HOW CAN WE EXPLAIN a seemingly limitless growth of financial transactions that "is close to 1500 trillion dollars a day, which is more than seventy times the daily volume of international trade of goods" (Goldfinger 2000: 72)? Does the rapid growth of stock markets mirror economic reality (Lowenstein 1988)? What do we observe: One single defining trend? The shift from tangible to intangible, where the economic landscape is no longer shaped by physical flows of material goods and products but by streams of data, images, and symbols (Goldfinger 2002)? And do those streams of data, images, and symbols exist for and refer to the "real" economy of tangibles? If so, the question is how they interact with the real economy.
The academic bazaar of explanations and interpretations of the evolution of the financial system and its impact on the economy is dazzling and multicolored. Some enthusiastic scholars pronounce that the financial system fosters efficient resource allocation. They grasp the financial economy as a vehicle of creative destruction that promotes innovation and eliminates obstacles to development and growth. Other critical thinkers agree on the destructive nature of money but paint a far more pessimistic picture: they proclaim the financialization of the economy, where financial assets replace and destroy physical assets (Froud et al. 2000; Fligstein and Shin 2004; Stockhammer 2004). Most economists clearly reject this view and instead dedicate their research to verifying and explaining positive correlations between financial market development and economic growth. And indeed, most empirical investigations suggest strong two-way linkages. But classical concepts of asymmetric information, financial liberalization, and market efficiency--notwithstanding their explanatory potential--have answered only too few questions. And many other issues need to be addressed on other theoretical grounds than economics.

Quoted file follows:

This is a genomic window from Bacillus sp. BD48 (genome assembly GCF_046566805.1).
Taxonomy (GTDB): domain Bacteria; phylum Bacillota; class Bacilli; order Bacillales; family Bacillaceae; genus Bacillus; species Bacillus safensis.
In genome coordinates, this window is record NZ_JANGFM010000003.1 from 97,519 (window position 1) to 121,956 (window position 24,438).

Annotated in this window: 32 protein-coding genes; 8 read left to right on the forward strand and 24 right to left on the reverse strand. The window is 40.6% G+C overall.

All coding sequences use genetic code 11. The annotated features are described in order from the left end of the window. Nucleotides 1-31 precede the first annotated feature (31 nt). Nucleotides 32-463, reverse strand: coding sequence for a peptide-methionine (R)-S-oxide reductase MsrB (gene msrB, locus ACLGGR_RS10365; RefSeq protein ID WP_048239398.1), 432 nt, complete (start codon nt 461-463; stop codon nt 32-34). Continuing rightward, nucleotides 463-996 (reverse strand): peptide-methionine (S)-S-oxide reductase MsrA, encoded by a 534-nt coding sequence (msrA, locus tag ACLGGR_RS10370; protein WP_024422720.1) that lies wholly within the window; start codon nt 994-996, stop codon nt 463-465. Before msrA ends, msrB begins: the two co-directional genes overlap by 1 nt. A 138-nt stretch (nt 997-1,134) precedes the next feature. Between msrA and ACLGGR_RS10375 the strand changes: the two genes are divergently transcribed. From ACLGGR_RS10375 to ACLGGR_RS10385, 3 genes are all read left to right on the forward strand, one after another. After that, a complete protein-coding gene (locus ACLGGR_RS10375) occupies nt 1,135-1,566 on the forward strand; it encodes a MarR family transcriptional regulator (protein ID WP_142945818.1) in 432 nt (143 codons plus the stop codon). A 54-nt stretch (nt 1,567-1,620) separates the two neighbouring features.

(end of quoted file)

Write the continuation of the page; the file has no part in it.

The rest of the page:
What does sociology contribute to understanding the relationship of society, economy, and finance? As early as about half a century ago, Parsons and Smelser (1956) declared that sociology has tools that can help explain noneconomic phenomena in economic settings. And programmatically they noticed that "much study is needed to probe to deeper levels of understanding, but it is a very promising field" (1956: 239). Since then, sociologists have contributed various theoretical approaches to understanding social phenomena and mechanisms in the economic and financial settings of our society. Despite their different epistemological backgrounds, they basically share the idea of modern finance as a social reality sui generis. Anthony Giddens (1990: 21ff.), for instance, perceives financial markets as a central aspect of what he calls the disembedding of social systems, a lifting out of social relations from local and national contexts. In the same way, Manuel Castells (1989, 1996) talks about spaces of flows to conceive the development of strong ties between social actors who are spatially divided, and first of all, he makes reference to financial markets. These spaces of flows bear similarities to Saskia Sassen's (1999) spatio-temporal configurations of dematerialized/digital activities of finance on the one hand and materialized activities on the other. But while Sassen claims interacting and overlapping spatial and temporal orders, advocates of postmodern approaches disagree with interactions, and instead declare the uncoupling of financial markets from the "real" economy (Heine 2001). Along these lines and to put it into metaphorical words, financial markets don't mirror economic reality. They are halls of mirrors, "where reflections of reflections, images of images constitute the only reality that matters" (McGoun 1997: 111). Drawing on Jean Baudrillard's (1983) philosophical works, the hyperreality of finance (McGoun 1997) is proclaimed. Finance has become a "hyperreal" game, an emergent social reality that is not a reflection of the "real" economy any more. …